I’m a linear person. I like to start at the beginning. I have to read the first book in a series. I prefer straight lines. I like to create project plans with a starting point and an ending point. I love watching time pass on a clock, counting down to the re-start of the 60 segment process.

I believe it’s the same orderly structure that drives me to research my roots. I like seeing things improve, gain strength, drive forward. Adding more knowledge with each successive chain or generation. I’m sociological, I suppose.

Seeing a family tree, learning how people survived, how they met… what types of jobs and families they had. What made them move? These are all details I enjoy searching for across the internet.

Can you imagine watching from the sidelines as your ancestors moved through their lives? What if we had a time machine and could go back not to change the past, but to watch it unfold on warp speed? Quick enough not to see the tedious things, but slow enough to watch how each generation changed. To see your 4 times grandparents meet on a boat and decide to marry within days. To know your 6 times great-grandmother suffered so many miscarriages due to the poor conditions of medicine and health, but then she finally gave birth to your 5 times great-grandfather. To know how wars impacted your family. To recognize who touched royalty at some point.

It’s not unlike my interest in mystery fiction. Investigation. Detection. Research. As I draft each of these posts, hitting number 35 today, several themes are starting to appear. I’ve always known about them on a smaller scale, but the picture is becoming more clear.

So now I throw it out there… where do I go next?

About Me & the “365 Daily Challenge”

I’m Jay. I am 40 and live in NYC. By profession, I work in technology. By passion, I work in writing. I’ve always been a reader. And now I’m a daily blogger. I decided to start my own version of the “365 Daily Challenge” where since March 13, 2017, I’ve posted a characteristic either I currently embody or one I’d like to embody in the future. 365 days of reflection to discover who I am and what I want out of life.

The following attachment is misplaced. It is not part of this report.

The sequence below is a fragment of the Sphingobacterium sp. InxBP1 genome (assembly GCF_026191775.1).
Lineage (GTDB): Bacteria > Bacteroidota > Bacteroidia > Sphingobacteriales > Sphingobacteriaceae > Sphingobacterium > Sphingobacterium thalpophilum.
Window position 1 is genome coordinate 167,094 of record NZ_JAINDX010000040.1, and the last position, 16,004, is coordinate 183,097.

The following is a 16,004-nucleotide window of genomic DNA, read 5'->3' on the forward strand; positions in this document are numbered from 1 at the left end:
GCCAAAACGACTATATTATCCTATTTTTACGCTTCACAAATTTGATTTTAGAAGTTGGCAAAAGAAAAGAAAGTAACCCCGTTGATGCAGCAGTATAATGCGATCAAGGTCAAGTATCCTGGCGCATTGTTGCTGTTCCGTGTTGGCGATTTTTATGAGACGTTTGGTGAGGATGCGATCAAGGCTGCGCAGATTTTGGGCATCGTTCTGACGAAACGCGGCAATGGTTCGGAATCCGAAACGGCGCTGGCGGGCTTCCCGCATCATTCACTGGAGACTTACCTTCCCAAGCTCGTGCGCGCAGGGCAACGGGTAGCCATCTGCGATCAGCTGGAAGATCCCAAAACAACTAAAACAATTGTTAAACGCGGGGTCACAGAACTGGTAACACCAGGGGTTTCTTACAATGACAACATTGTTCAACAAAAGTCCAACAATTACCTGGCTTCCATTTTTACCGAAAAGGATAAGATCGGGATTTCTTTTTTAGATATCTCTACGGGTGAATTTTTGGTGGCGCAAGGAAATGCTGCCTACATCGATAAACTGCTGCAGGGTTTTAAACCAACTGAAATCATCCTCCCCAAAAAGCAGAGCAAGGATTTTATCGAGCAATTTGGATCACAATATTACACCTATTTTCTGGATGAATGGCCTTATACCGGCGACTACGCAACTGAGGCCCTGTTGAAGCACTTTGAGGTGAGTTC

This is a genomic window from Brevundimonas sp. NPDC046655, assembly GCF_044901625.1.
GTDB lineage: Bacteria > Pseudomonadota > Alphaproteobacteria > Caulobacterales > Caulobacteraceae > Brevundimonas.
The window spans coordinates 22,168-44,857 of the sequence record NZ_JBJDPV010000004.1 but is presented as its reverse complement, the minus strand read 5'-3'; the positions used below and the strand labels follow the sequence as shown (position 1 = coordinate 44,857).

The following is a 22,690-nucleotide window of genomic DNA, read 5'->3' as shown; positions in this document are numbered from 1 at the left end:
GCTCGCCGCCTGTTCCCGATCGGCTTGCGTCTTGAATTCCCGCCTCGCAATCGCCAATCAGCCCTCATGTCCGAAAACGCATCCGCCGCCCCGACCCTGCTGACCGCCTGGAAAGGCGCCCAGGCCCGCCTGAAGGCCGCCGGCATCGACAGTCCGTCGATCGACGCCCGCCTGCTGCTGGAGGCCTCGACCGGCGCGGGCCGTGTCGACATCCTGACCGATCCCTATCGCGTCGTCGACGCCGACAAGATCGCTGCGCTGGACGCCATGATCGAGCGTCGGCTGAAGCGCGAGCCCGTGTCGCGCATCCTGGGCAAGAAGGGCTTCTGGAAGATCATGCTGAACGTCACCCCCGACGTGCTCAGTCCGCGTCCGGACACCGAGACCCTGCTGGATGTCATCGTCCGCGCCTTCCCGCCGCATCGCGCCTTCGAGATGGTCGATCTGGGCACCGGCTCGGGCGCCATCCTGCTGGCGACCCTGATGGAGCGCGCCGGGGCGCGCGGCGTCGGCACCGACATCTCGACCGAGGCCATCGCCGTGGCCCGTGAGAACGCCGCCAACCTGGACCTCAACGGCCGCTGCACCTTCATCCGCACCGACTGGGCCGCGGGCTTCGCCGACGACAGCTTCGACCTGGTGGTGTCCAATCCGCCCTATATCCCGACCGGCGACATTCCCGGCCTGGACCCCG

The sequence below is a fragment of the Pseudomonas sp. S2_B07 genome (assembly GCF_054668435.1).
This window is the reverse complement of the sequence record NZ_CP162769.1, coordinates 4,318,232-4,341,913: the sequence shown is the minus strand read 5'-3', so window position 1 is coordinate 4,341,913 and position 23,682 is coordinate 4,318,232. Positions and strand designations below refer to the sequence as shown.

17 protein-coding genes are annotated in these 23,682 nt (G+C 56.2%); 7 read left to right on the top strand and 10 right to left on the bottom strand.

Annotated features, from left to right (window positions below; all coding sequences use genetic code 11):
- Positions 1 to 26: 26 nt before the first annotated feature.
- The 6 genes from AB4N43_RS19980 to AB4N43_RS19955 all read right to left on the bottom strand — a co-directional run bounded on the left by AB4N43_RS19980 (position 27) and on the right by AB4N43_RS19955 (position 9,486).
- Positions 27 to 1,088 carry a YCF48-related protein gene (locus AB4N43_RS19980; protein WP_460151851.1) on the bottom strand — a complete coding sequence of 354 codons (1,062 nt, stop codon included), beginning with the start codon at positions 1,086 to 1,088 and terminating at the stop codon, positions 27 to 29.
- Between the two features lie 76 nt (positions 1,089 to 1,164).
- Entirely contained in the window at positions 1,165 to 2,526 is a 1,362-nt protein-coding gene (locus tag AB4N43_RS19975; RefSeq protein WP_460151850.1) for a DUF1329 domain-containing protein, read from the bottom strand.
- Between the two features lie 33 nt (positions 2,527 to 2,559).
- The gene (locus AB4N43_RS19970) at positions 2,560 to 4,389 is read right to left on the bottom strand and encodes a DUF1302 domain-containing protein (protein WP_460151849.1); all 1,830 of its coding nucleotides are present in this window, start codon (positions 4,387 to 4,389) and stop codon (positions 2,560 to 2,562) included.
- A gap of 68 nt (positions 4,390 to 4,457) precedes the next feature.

The goal: Knowledge. Acceptance. Understanding. Optimization. Happiness. Help. For myself. For others. And if all else fails, humor. When I’m finished in one year, I hope to have more answers about the future and what I will do with the remainder of my life. All aspects to be considered. It’s not just about a career, hobbies, residence, activities, efforts, et al. It’s meant to be a comprehensive study and reflection from an ordinary man. Not a doctor. Not a therapist. Not a friend. Not an encyclopedia full of prior research. Just pure thought, a blogged journal with true honesty.

Join the fun and read a new post each day, or check out my book reviews, TV/Film reviews or favorite vacation spots. And feel free to like, rate, comment or take the poll for each post.

Review: Atlantis

Posted on Updated on

AtlantisMy rating: 3 of 5 stars to David Gibbins‘s Atlantis, the first in the “Jack Howard” action adventure thriller series. I chose this book while walking around an airport, looking for something to read while on a 6-hour flight across the country. I’m a fan of the suspense / thriller genre, especially when it times archaeology, history and religion in complex ways. Stretching the truth, inventing characters, tying them to real people from the past; it all makes for a great read… this was a good kick-start to a new series.

Jack Howard is a likable protagonist. He’s got a few quirks and annoyances, but I think those are necessary to create a memorable character; and when you’re running around the globe trying to save the world, or protect the world, and yourself, I can cut you some slack!

Some may criticize the heavy fact-dropping in the story-telling approach. It’s useful in some areas, perhaps a little tedious in others. But if you’re reading these types of books, it’s fairly common.

I plan to pick up the second book at some point, but it’s not too high on my list within this genre. There are a few other series with a bit more control on the character and the plot. That said, it’s still worth a read if you are interested in “Atlantis,” as it covers a lot of ground. And who isn’t interested in discovering a lost city? It could be the key to our future.

 

About Me

For those new to me or my reviews… here’s the scoop: I read A LOT. I write A LOT. And now I blog A LOT. First the book review goes on Goodreads, and then I send it on over to my WordPress blog at https://thisismytruthnow.com, where you’ll also find TV & Film reviews, the revealing and introspective 365 Daily Challenge and lots of blogging about places I’ve visited all over the world. And you can find all my social media profiles to get the details on the who/what/when/where and my pictures.

Leave a comment and let me know what you think. Vote in the poll and ratings. Thanks for stopping by.

View all my reviews